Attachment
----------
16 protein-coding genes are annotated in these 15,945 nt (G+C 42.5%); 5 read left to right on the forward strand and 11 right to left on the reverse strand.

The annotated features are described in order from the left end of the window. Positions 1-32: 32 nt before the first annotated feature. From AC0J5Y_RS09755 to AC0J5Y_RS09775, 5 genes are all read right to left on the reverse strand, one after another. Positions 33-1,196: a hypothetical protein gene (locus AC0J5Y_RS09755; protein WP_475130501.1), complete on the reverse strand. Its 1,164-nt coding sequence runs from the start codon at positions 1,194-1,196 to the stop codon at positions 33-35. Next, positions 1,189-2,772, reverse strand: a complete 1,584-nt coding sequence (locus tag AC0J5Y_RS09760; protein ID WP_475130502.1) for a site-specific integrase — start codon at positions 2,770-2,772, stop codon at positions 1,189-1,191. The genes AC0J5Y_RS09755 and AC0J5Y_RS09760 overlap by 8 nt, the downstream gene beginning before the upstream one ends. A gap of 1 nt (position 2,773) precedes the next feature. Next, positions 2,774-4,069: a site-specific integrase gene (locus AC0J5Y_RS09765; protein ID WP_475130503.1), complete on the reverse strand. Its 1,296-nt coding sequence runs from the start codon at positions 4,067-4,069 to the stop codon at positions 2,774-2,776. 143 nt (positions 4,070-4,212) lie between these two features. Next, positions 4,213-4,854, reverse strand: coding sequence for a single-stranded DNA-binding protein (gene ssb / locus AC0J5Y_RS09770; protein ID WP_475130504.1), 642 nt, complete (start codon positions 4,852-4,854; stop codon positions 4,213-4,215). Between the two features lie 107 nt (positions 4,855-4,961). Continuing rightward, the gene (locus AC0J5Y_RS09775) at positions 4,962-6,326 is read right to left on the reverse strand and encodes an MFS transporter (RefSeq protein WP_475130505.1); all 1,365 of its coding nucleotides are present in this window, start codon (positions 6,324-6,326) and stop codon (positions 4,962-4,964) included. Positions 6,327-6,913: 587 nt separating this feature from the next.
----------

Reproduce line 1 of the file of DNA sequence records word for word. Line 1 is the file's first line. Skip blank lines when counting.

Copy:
16 protein-coding genes are annotated in these 15,945 nt (G+C 42.5%); 5 read left to right on the forward strand and 11 right to left on the reverse strand.